September 29th, 2014
06:00 AM ET

Why India's leader won't eat with Obama

By Moni Basu, CNN

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(CNN) - Fillet of sole with tyrolienne sauce. Supreme of pheasant Veronique. Chocolate lotus blossoms. These are culinary creations that were served in the past to Indian prime ministers visiting the White House.

But on Monday, when India’s newest leader meets with President Barack Obama, his plate will be empty.

That’s because Narendra Modi will be in the middle of a strict fast for Navratri, Sanskrit for nine nights. It's a Hindu festival devoted to the manifestations of the goddess Shakti, a symbol of purity and power.

Navratri’s timing depends on the lunar calendar but usually is observed once in March-April to usher in summer and again in September-October, before winter. Modi intends to survive solely on “nimbu pani” or water with lemon for nine days.

This year, Navratri began September 25, the day Modi boarded an Air India jet bound for New York.

As though it were not enough that a fast might lead to fatigue for a 64-year-old man embarking on a whirlwind 100-hour visit to the United States. Modi’s trip is jam-packed with over 50 events, including a speech at the United Nations and a working dinner with Obama.

There’s an awkwardness factor here, too. How will U.S. officials deal with Modi’s refraining from food? Eat in front of him?

India’s External Affairs spokesman Syed Akbaruddin said it’s normal for high-level guests to indicate dietary preferences to their high-level hosts. He said the White House has been alerted to Modi’s fast.

In Washington, Caitlin Hayden, spokeswoman for the National Security Council, said the White House is aware of Modi’s fast and does not anticipate it becoming an issue in any way.

But it did create a stir on social media.

On a Facebook page dedicated to Modi’s appearance before a sold-out crowd at Madison Square Garden, Sudha Dixit wrote: “Narendrabhai shouldn't fast while traveling. One, others having dinner with him will be uncomfortable and two, he needs as much energy as he gets.”

On Twitter, some thought the issue was overblown.

The reality is that Modi has been fasting for Navratri twice a year for almost 40 years. He wrote about it in a 2012 blog post.

“Many of you will be fasting through these 9 days…. This fast is never to seek anything but an act of self-purification. Fasts such as this have been a source of strength, power and inspiration for me over the last many years.”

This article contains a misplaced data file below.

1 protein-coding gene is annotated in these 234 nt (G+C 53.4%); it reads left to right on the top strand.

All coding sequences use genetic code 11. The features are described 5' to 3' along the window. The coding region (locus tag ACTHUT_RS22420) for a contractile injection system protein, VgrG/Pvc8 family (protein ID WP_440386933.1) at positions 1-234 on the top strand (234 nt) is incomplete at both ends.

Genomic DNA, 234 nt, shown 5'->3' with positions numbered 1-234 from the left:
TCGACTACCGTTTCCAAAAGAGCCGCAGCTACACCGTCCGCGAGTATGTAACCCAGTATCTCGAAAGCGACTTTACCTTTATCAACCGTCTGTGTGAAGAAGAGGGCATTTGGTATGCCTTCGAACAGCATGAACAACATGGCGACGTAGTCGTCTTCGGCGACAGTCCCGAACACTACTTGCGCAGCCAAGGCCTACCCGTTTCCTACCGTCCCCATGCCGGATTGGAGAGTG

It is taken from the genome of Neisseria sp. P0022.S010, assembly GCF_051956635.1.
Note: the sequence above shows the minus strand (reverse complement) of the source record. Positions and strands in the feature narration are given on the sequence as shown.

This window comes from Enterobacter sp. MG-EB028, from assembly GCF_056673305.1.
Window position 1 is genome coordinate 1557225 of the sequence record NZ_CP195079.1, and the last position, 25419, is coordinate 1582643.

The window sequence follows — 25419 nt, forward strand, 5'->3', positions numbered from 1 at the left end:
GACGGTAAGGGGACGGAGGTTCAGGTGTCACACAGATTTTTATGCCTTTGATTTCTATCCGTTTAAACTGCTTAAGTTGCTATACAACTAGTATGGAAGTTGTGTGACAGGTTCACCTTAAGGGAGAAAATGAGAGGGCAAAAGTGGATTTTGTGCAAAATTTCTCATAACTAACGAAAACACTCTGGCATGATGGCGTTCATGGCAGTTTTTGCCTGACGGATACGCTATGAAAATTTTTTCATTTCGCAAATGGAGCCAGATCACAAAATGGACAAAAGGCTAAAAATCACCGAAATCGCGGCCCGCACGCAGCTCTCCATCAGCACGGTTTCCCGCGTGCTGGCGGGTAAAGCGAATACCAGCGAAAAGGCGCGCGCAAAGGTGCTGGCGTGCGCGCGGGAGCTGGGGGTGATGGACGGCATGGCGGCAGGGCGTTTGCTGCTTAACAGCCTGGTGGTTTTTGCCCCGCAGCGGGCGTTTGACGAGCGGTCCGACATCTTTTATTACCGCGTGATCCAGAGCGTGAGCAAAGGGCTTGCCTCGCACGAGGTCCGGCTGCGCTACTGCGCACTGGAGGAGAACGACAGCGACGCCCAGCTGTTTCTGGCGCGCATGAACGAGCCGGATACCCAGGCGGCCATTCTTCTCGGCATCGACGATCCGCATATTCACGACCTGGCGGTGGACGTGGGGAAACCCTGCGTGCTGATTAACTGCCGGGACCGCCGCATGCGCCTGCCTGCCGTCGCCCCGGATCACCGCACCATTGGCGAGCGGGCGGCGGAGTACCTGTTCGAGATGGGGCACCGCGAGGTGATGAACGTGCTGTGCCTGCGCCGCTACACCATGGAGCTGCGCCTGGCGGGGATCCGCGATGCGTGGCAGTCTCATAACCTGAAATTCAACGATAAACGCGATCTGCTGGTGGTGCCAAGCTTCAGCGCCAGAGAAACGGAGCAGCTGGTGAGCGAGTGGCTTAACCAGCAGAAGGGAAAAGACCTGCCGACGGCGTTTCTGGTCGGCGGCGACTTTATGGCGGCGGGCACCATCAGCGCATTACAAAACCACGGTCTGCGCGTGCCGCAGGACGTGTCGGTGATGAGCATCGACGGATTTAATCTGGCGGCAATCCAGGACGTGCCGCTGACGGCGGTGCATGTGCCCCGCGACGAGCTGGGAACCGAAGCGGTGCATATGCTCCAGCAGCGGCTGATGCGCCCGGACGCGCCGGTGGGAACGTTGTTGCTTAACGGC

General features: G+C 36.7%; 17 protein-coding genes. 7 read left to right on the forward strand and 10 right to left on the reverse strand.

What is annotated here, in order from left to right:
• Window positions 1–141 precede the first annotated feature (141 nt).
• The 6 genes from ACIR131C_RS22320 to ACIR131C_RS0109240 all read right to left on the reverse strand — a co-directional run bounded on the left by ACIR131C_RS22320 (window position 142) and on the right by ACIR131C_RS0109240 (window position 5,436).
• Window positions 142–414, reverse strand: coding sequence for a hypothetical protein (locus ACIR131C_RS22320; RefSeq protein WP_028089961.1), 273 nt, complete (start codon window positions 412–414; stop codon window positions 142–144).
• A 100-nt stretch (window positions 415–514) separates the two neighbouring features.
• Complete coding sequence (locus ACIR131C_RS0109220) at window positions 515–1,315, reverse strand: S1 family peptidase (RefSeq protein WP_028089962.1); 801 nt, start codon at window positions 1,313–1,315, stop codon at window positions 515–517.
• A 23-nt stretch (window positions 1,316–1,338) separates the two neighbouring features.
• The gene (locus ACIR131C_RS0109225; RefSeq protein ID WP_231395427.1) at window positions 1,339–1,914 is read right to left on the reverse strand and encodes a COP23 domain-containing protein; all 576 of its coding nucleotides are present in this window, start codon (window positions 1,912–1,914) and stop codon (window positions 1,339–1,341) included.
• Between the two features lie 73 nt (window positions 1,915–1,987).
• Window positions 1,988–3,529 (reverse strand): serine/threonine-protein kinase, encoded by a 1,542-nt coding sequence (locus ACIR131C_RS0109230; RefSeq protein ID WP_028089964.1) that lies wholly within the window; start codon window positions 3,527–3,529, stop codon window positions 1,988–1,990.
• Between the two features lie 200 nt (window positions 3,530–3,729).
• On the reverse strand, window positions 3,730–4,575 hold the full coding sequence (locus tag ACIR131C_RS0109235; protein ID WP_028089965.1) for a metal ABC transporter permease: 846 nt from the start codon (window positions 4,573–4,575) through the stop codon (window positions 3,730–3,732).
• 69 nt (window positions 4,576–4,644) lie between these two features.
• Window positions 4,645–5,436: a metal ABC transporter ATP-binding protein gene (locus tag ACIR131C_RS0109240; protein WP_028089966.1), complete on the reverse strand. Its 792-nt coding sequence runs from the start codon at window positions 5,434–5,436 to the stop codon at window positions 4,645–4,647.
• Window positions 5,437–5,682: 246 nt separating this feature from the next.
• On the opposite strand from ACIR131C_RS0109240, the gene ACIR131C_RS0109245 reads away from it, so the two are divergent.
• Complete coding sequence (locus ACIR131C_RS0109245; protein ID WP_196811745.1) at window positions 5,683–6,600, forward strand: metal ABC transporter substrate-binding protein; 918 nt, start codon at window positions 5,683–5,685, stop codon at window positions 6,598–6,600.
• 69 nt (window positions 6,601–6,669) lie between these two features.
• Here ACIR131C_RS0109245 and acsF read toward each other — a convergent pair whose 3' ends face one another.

Writer Nilanjan Mukhapadhyay asked Modi about his religion in the course of researching a biography. It was a topic of interest because Modi, a staunch Hindu nationalist and former chief minister of the Indian state of Gujarat, has been controversial on this score.

“I was curious about Modi’s religious practice because of the strong element of the use of religion as a political tool in the course of his political career,” Mukhapadhyay wrote in his book. He asked Modi how religious he was.

“One is being religious and other is being spiritual,” Modi replied. “We often mix up these in India. In a way I am not religious but I am definitely spiritual.”

Modi’s critics blame him for stoking sectarian tensions in India and questioned whether he was the right man to lead such a diverse and secular nation. The skepticism stemmed from 2002 riots in Gujarat in which 1,000 people, mostly Muslim, were killed. Modi was accused of doing little to stop the carnage although a Supreme Court investigation cleared his name.

The riots were a prickly problem for the United States and the State Department denied Modi a visa in 2005.

That’s the bigger issue for Ahsan Khan, president of the Indian American Muslim Council, which describes itself as being dedicated to safeguarding tolerance and plurality in India.

“Mr. Modi has triumphantly arrived on U.S. shores, through exemptions normally accorded to heads of state,” Khan said. “The euphoria surrounding his visit has obfuscated the harsh realities of what Mr. Modi’s ascent to power might portend for India and its secular polity.”

Khan said Modi’s first 100 days in office has seen deeper divisions among Hindus and Muslims in India.

“Admittedly, Mr. Modi started his U.S. trip on the right note, with a statement during a CNN interview to Fareed Zakaria, affirming that India’s Muslims would ‘live and die for India,’” Khan said.

“While Muslim leaders welcomed this rare affirmation of their patriotism, it is perhaps worth reminding Mr. Modi that India’s Muslims would live and die only for a secular India, far removed from the semi-theocratic, majoritarian state that is espoused by many in his own ideological ilk,” he said.

The prime minister has said he lives only on water for nine days for internal purification. He told Mukhapadhyay that it has never caused him any health problems.

Mukhapadhyay likened Modi’s fast to, say, a Muslim leader observing Ramadan, though they are allowed to eat after sundown. Modi’s fast is more rigorous.

But Modi is doing what any strictly observant Hindu might do. It’s just that Americans will be seeing it very publicly.

- Moni Basu

Filed under: Asia • Faith • Food • Hinduism • India

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